In the past it was a daunting task for marketers to use data to define and target their audiences correctly due to consumer data being minimal and hence, not easy to segment and create a target audience profile. Marketers had to use less ideal marketing practices, which included sending unsegmented emails, cold calls, and ads. Which consumers ignored for the most part.
You can tell how ineffective and costly this approach was due to organizations not leveraging consumer data during their marketing and consequently, sending emails that weren’t strategically targetted. Quite a waste of marketing resources, right? McKinsey writes that companies that leverage customer data outshine their competitors by 25% in Gross margins, and by 85% in sales growth.
There needed to be a breakthrough in marketing. There needed to be a shift from finding the right customer for the product to finding the right product for the customer. Getting over a “make-and-sell” philosophy and giving in to a customer-centered “sense-and-respond” philosophy. The solution? Behavioral marketing.
What’s behavioral marketing?
Quick question; have you ever searched for a website online, spent some quality time on the site, and even signed up for their offer but didn’t complete the action then proceeded to log into your Facebook account, and noticed the company’s ad in your newsfeed? That’s how behavioral marketing works.
Another example is when you unsubscribe from an offer –let’s say a course on Udemy –you always pay monthly and perhaps decided to drop it after a few months. You might think you are done until one month later when you get an email in your inbox; “come back”! For three times less than what you always pay. That’s behavioral marketing at its best.
It’s a robust form of marketing that focuses on individual patterns of behavior and engagements to match specific interests, intents, and needs of the ideal market. To do this, marketers have to gather consumer data using search history, web analytics, and cookies to target audiences in a laser-like fashion.
Perhaps a good example of companies that took this form of marketing seriously was KFC. The worldly renowned fast-food giant knew that to beat competitors such as Subway and McDonald’s, it had to collect their customer’s data and offer them personalized menus and services. It knew that some customers are taste-conscious, while others are calorie-conscious.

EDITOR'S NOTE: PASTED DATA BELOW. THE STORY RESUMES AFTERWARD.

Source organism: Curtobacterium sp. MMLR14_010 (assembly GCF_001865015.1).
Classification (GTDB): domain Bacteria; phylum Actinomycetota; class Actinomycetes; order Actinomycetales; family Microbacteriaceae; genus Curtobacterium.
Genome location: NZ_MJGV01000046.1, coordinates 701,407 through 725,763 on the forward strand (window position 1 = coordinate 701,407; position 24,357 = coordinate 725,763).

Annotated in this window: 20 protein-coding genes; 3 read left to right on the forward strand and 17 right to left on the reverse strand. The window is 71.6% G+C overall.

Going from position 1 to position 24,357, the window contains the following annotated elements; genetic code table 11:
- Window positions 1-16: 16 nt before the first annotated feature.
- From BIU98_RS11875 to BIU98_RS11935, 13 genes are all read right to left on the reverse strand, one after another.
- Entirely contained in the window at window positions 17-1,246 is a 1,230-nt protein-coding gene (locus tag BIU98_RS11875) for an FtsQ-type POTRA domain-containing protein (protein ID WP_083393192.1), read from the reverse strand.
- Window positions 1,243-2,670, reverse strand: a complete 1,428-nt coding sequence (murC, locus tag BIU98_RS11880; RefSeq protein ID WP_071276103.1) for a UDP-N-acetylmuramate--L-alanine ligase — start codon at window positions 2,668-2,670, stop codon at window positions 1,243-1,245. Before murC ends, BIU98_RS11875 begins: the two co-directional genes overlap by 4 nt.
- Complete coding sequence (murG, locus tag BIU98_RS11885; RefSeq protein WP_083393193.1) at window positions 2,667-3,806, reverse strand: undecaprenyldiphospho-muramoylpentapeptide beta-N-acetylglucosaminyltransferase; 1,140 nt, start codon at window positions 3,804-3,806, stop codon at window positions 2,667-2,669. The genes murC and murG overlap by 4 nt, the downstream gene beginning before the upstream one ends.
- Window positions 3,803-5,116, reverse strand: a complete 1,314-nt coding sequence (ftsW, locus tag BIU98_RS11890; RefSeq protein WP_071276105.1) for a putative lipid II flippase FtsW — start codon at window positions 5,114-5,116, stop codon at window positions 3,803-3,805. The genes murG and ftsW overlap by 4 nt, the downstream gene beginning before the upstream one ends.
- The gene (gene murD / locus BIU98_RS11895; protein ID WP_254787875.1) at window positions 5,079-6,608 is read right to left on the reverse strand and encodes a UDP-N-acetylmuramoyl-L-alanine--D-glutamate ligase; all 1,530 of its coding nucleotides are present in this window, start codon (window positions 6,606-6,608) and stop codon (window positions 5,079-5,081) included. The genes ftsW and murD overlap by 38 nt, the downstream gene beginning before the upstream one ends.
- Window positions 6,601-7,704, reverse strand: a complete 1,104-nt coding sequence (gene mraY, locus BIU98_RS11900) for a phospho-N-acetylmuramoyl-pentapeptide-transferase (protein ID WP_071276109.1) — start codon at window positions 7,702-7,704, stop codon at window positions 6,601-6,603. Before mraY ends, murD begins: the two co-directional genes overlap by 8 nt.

The company decided to offer its lower-calorie chicken options to the calorie-conscious customers and mouth-watering, higher-calorie options to customers who wanted to satisfy their taste buds. To further meet their customer demands, the company introduced Salad, Arabian Rice, and Fish Zingers to their menu as well as enhancing food freshness, quality, and diversity to boost their customer’s experience.
Which user actions should you track to undertake behavioral marketing?
- Clicked links and ads: The type of links and ads a customer clicks reveals their objectives and the kind of messages that draw their interest on the internet. Which links are your customers clicking? Which type of CTA worked best for them? Understanding these will enable you to create more personalized ads.
- Purchase history: Track your customer’s purchase history to predict his or her favorite products. Sometimes the customer buys two or three times and then stops. In such cases, it might be that he or she has found an affordable option. You can choose to send the customer offers for similar products. It pays to use purchase history data to target the customers whenever you have offers, too.
- Web searches: What are your customers searching on the web? What solutions are they searching for? Using this analyzed data, you can offer related targeted ads to these customers and create a more comprehensive user profile for retargeting.
- Time spent on a site: How do you measure the interest level of the user? If a web visitor clicks on your website and scans it before clicking the ‘back’ button, is that user interested in the information on your site? No. Suppose another user clicks on your website and spends more than 20 min on it? Now that indicates interest! That’s why this aspect is crucial in behavioral marketing.
- Elements they interact with on the web page: Web users spend more time on web elements that give them the most value. They can choose between blog posts, video content, or engaging graphics. Whichever the case, these actions speak volumes about their objective and enable easy creation of future marketing messages in the right formats and positions.
In as much as you might want to understand behavioral marketing, you need to understand the full scope of it. You shouldn’t overlook behavioral segmentation as a powerful concept in behavioral marketing.
What’s behavioral marketing segmentation?
This marketing concept involves dividing your customers into small segments based on the behavior patterns these customers exhibit as they come into contact with digital properties. It’s facilitated by customer data collected and analyzed by digital tools.
However, despite marketing segmentation being a robust practice in marketing, Forrester reports that only 33% of the companies using the concept find it impactful. The reason for this is that they are undertaking outdated segmentation techniques.